This piece was written during the 2023 SAG-AFTRA strike. Without the labor of the actors currently on strike, the series being covered here wouldn’t exist.
Nearly 20 years after the very first Saw movie hit the big screen in 2004 comes Saw X, the 10th entry into the horror franchise. After a failed soft reboot of the movie series in 2021’s Spiral (led by Chris Rock — a newcomer to the series), Saw X breathes precious life into an aging, and frankly dying, movie franchise. We did it! Saw X kills — literally.
When Does ‘Saw X’ Take Place?
The movie sees Tobin Bell return front and center as John Kramer, the mastermind also known as Jigsaw who is behind the gnarly traps throughout the series. Alongside him is his accomplice and mentee Amanda Young, played by Shawnee Smith in her first on-screen presence since 2006’s Saw III — a return that longtime fans have been greatly looking forward to.
Set between the events of Saw and Saw II, John Kramer is set to have surgery in Mexico to remove his terminal brain cancer. The “doctors” sell Kramer the idea of hope, as he so commonly does to his players, yet it turns out to be a scam that he sees straight through, never truly removing his tumor. Together, Kramer and Young serve their style of justice as they take things into their own hands. Gruesome and grizzly traps ensue as the moral quandaries of Kramer and the participants play out over the course of the flick.
Tobin Bell and Shawnee Smith Reunites in ‘Saw X’
When I tell you that both Bell and Smith come to play in this latest installment, I’m not trying to play on words (although I can’t help myself when it comes so easy with these movies). They both decide this is the entry in which they are going to leave it all on the screen, and boy do they ever. The premise is among the most personal of a Saw flick yet, and it works wonders for not only the franchise as a whole, but for the titular characters of John and Amanda, adding additional lore and history to their relationship meaningfully. Of course, there are still the classic Saw elements to the film — grizzly traps, twists to make your head spin, and that oh-so-delightful theme song. It’s easily among the most brutal of any Saw movie yet, with some inventive traps that really do make your toes curl, so be prepared for some big screen blood!
If the franchise was gasping for life before this (and it was, trust me), it has now been extended hope, as John Kramer is so fond of doing. An evolution away from the frantic, scatterbrained editing style to a more cinematic technique and a score that actually adds dynamic range to both emotional and gruesome moments are huge steps in the right direction for this installment and the future of the Saw franchise as a whole. I was seriously shocked (not as much as some characters are in this film — literally) when I found myself trying to wrap my mind around the fact that Saw got cinematic. Who would’ve thought?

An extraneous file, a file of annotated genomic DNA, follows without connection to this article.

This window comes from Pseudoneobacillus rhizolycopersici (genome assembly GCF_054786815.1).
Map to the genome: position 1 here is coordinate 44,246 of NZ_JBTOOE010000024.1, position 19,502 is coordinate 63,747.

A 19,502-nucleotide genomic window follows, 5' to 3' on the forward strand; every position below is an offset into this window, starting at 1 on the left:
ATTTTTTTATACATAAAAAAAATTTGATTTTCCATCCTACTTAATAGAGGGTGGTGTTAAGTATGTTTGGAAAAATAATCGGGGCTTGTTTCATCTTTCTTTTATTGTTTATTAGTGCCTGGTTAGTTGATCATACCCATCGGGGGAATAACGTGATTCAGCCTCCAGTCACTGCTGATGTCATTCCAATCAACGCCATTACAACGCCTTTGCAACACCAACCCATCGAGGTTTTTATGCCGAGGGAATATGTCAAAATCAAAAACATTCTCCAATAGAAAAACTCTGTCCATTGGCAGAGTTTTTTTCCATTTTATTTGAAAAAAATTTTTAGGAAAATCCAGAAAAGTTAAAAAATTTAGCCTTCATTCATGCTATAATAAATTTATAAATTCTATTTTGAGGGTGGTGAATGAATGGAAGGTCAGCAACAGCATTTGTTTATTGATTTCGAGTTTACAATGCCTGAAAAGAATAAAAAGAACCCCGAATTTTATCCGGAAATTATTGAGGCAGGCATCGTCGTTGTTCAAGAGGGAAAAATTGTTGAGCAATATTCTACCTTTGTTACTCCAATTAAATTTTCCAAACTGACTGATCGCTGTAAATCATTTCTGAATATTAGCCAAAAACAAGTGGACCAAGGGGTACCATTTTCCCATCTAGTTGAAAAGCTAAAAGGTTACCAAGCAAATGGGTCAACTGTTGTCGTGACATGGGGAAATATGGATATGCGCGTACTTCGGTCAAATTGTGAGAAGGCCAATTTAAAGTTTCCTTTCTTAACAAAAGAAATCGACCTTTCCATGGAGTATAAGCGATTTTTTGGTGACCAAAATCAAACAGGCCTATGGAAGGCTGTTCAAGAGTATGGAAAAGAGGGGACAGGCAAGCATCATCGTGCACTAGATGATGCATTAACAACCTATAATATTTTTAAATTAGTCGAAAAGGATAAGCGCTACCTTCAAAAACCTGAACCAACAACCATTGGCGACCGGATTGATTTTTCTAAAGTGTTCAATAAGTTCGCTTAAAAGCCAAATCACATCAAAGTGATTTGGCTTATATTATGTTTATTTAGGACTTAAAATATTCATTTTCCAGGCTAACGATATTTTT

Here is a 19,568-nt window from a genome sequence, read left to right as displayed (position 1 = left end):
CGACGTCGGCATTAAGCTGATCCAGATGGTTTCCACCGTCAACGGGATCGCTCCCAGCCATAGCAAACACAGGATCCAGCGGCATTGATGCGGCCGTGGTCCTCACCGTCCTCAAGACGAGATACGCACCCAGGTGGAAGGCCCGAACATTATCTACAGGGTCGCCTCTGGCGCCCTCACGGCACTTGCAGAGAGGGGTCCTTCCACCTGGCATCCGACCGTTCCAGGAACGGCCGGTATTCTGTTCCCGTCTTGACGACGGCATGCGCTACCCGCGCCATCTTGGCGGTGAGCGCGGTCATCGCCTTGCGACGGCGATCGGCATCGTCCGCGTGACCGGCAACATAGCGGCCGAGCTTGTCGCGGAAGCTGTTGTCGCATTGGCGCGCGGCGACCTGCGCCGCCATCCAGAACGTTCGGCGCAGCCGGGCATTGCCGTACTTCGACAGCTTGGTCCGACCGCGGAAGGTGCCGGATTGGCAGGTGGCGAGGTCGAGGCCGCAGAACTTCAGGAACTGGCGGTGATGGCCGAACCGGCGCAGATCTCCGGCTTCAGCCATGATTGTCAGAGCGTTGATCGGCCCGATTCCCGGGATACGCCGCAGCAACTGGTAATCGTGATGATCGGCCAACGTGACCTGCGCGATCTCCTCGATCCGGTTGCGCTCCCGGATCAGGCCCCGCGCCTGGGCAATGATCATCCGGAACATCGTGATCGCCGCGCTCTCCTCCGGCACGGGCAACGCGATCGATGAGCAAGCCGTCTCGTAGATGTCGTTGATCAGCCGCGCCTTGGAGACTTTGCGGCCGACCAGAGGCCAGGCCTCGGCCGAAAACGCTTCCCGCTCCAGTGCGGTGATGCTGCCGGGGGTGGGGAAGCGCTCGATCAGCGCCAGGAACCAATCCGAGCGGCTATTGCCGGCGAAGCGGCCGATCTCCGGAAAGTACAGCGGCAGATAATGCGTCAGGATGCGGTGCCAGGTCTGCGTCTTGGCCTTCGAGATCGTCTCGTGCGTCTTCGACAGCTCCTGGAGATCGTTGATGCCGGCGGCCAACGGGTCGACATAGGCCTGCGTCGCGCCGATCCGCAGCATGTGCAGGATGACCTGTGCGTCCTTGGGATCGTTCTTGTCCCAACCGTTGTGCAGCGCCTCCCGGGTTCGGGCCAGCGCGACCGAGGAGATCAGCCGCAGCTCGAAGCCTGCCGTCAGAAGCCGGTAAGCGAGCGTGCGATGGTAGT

‘Saw X’ Marks One of the Best Entries in the Franchise
This is a killer (see, I can’t stop doing it) return to form for the Saw franchise and hopefully a sign of a good, long life ahead for it. There is in fact a mid-credit scene that potentially sets up future films that you don’t want to miss. I pumped my fist in celebration when I saw it, I kid you not.
Some downright grueling traps and an intimate and focused character storyline pull through to make this (hot take incoming) my favorite installment of the franchise, even over the original. Of course, the original is the best rom-com movie of the early 2000s and has a special energy to it, but Saw X felt like the culmination of everything the franchise has been trying to achieve for nearly 20 years. We did it. We are so back, baby. Saw is so back.
Follow the Agents of Fandom socials to stay up to date with the latest in entertainment news and reviews.
'Saw X' Review'Saw X' Review
- A character-centric plot drives the movie to more meaningful moments.
- Killer new traps that retain the 'Saw' energy
- Falls into old 'Saw tropes that are tired.
- Power dynamic between Kramer and nearly all Latinx participants can be problematic.